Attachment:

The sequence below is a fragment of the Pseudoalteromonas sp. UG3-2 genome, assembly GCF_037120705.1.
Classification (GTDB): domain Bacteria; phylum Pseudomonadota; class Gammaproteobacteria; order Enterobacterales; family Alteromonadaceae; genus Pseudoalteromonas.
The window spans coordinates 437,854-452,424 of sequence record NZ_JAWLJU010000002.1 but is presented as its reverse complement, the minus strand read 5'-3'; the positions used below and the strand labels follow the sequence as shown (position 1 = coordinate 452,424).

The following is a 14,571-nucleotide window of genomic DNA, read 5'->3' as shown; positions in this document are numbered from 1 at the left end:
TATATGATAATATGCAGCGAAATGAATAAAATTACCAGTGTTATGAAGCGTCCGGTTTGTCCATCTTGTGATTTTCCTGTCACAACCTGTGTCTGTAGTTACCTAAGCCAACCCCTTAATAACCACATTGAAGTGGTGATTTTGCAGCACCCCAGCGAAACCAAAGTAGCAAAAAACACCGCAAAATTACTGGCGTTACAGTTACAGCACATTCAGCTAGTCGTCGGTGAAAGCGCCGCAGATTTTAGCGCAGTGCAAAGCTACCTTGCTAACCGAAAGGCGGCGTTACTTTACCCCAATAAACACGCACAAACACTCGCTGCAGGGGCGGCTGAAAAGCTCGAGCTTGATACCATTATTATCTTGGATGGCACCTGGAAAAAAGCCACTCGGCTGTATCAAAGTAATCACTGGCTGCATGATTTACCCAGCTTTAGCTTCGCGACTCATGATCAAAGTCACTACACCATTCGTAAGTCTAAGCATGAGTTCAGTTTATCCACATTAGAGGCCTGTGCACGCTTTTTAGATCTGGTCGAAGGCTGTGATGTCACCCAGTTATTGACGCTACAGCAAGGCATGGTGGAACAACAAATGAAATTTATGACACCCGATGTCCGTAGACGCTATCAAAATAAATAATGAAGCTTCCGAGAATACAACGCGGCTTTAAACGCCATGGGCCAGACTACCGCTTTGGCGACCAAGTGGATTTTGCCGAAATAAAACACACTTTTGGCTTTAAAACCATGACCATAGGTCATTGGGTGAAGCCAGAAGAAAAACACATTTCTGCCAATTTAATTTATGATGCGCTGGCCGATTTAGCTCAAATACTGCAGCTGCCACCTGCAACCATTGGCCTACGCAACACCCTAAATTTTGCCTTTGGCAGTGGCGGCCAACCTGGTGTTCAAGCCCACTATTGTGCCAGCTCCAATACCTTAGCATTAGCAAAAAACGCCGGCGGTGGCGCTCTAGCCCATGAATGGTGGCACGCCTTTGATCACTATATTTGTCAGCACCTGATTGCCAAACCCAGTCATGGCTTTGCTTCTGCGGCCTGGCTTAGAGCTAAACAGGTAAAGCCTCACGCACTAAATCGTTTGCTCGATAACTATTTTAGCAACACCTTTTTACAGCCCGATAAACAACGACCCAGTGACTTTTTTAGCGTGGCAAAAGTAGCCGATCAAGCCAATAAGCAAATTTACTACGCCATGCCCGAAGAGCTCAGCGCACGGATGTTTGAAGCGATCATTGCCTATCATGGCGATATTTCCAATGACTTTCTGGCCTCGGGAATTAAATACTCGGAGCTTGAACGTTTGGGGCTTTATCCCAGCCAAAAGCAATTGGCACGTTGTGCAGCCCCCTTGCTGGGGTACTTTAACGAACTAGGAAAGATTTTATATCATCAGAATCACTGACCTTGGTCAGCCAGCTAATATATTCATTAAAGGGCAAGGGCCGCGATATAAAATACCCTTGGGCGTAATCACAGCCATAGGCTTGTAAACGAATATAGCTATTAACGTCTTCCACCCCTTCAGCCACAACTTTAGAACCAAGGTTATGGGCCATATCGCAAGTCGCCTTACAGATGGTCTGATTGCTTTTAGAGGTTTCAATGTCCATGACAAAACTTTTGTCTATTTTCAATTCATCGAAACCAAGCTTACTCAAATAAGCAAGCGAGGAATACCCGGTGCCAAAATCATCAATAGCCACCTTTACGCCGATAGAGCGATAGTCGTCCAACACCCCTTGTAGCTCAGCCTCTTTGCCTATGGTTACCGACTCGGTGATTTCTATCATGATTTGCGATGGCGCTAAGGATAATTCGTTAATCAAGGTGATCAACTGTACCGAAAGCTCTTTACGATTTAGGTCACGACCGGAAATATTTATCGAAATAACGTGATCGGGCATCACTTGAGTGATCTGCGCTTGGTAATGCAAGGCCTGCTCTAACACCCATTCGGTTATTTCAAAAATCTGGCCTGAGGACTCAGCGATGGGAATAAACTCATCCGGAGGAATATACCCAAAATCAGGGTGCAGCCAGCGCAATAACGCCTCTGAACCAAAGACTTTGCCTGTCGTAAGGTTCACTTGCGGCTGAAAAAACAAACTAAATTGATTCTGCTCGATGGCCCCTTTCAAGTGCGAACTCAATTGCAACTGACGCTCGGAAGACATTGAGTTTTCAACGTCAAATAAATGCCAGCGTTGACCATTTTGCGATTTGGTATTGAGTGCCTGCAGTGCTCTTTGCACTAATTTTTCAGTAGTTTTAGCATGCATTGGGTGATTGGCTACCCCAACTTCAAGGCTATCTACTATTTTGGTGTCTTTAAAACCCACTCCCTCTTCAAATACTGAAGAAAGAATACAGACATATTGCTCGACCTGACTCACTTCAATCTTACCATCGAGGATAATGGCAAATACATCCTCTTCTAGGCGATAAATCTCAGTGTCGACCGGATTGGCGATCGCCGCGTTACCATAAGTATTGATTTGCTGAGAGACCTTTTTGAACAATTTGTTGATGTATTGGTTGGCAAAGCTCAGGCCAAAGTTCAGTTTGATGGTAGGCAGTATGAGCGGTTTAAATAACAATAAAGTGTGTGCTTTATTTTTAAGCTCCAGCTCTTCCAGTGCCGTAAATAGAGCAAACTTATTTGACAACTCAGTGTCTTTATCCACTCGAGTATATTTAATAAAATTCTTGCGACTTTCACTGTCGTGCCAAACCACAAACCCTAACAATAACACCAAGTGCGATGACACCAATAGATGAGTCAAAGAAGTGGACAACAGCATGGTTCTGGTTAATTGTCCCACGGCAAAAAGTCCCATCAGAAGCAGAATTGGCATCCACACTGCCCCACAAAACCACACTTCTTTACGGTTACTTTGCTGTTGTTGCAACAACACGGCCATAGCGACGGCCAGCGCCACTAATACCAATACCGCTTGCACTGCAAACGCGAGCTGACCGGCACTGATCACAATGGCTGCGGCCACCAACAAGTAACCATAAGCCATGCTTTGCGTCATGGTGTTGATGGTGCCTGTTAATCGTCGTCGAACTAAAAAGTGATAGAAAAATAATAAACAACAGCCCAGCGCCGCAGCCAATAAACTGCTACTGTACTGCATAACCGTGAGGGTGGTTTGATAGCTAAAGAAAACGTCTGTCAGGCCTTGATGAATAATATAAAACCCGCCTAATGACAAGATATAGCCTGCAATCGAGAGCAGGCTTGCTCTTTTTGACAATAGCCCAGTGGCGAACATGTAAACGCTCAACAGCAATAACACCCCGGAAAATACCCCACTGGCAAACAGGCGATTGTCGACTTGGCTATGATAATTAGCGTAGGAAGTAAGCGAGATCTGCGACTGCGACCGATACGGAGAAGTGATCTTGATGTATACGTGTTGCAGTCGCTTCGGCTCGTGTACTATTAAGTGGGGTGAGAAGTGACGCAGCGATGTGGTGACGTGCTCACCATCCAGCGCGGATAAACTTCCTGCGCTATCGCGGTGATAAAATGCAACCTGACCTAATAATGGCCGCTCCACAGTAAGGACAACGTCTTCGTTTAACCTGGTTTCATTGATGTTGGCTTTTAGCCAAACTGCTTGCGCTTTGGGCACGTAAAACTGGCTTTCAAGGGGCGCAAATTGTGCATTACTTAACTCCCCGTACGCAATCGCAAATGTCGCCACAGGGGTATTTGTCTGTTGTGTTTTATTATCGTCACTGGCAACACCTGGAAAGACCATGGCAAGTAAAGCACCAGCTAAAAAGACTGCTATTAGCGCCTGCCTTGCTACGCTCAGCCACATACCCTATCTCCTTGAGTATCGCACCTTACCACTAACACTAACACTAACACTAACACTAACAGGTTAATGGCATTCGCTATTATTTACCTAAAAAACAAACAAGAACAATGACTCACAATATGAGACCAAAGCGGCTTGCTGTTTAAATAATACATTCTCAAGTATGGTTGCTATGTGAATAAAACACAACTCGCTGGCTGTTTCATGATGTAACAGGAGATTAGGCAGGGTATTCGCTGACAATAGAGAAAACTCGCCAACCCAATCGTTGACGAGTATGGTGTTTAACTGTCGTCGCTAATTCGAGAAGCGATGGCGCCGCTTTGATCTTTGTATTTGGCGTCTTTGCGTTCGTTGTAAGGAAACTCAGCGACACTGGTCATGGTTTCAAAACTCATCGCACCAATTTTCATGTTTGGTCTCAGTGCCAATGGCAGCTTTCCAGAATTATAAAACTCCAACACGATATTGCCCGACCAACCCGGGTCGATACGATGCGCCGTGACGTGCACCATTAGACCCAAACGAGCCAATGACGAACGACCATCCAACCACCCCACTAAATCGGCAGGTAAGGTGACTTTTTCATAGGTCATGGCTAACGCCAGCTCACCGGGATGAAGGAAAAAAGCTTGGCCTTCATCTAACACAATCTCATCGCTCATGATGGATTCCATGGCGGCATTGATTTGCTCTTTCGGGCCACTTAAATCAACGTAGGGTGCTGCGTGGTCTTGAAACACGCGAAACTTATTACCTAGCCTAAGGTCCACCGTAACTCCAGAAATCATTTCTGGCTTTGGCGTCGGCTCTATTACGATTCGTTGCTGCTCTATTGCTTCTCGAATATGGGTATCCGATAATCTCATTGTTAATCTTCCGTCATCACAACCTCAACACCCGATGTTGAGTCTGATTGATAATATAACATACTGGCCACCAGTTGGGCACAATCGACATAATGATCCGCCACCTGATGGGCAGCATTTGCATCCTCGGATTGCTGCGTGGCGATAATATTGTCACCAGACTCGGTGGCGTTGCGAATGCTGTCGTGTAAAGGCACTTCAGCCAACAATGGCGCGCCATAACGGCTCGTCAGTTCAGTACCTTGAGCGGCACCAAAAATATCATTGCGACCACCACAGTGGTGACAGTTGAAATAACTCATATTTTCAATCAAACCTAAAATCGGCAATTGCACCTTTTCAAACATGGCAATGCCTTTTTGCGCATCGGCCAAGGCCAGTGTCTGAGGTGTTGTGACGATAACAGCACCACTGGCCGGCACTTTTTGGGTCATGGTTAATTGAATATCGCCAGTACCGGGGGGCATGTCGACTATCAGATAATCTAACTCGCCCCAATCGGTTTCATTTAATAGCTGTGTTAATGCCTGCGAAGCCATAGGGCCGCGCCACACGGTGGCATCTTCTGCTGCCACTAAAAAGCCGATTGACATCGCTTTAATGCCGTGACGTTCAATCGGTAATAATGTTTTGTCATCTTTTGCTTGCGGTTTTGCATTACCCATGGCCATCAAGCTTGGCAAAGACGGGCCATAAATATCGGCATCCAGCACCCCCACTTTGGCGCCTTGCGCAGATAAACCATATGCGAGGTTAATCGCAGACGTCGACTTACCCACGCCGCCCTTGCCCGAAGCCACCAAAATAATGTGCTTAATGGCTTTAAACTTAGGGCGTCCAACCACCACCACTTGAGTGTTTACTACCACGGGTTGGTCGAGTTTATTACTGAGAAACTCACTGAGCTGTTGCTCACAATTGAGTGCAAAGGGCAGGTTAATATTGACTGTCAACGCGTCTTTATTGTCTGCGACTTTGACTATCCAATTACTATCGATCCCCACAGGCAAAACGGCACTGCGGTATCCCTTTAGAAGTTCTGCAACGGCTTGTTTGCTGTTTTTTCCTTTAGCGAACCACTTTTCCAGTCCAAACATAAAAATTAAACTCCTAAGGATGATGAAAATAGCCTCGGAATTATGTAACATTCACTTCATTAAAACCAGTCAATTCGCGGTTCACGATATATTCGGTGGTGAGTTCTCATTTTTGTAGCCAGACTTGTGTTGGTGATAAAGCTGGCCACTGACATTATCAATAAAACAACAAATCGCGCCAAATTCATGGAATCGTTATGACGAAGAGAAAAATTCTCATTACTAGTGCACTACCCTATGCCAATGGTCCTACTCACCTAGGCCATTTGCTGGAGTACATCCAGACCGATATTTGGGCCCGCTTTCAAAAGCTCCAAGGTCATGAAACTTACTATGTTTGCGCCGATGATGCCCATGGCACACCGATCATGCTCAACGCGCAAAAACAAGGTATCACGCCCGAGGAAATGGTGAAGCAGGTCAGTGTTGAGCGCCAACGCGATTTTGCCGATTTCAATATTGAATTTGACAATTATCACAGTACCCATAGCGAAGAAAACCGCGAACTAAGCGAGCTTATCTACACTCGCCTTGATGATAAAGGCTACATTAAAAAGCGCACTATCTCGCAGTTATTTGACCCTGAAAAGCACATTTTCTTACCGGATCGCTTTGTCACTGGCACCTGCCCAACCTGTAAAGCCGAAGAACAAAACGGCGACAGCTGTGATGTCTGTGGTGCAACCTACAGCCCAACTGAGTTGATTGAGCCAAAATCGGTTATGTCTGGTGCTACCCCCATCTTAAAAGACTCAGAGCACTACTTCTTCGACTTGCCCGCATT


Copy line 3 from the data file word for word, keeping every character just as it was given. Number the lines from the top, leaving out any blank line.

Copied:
The window spans coordinates 437,854-452,424 of sequence record NZ_JAWLJU010000002.1 but is presented as its reverse complement, the minus strand read 5'-3'; the positions used below and the strand labels follow the sequence as shown (position 1 = coordinate 452,424).